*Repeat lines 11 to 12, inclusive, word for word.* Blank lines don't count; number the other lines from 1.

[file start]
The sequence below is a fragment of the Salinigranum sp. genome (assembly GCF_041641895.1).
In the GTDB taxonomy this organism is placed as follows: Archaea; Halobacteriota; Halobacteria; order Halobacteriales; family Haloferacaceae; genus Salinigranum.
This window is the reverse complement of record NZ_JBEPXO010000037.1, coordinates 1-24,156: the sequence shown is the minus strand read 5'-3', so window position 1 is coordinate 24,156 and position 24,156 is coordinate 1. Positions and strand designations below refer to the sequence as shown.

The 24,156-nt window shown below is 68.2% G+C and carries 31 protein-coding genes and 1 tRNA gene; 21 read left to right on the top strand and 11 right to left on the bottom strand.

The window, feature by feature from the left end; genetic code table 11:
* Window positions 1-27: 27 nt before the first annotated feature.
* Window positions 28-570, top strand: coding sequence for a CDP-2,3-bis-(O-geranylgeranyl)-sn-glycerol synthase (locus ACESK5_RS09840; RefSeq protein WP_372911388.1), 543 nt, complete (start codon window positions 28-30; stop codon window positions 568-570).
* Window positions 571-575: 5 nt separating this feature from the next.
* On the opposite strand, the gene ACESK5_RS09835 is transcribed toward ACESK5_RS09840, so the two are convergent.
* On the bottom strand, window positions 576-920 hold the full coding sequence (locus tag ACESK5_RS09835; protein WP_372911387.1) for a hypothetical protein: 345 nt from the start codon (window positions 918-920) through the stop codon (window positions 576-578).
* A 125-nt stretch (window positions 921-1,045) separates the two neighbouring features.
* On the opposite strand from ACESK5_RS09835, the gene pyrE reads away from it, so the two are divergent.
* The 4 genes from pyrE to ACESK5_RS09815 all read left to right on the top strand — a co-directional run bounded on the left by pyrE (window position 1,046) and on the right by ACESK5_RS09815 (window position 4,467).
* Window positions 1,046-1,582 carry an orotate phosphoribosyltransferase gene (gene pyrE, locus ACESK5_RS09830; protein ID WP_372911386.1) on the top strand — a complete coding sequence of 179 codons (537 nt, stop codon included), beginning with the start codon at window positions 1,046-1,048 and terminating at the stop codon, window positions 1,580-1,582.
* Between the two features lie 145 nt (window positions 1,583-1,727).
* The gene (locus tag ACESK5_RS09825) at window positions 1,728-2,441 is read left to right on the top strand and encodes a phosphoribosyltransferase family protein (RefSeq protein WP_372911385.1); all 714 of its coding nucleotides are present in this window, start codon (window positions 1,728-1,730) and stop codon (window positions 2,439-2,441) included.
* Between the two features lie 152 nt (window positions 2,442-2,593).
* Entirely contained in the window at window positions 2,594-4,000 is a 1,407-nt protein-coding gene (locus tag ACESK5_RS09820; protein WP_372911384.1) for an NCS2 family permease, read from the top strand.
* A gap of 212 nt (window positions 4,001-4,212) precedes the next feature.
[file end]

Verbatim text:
* A 125-nt stretch (window positions 921-1,045) separates the two neighbouring features.
* On the opposite strand from ACESK5_RS09835, the gene pyrE reads away from it, so the two are divergent.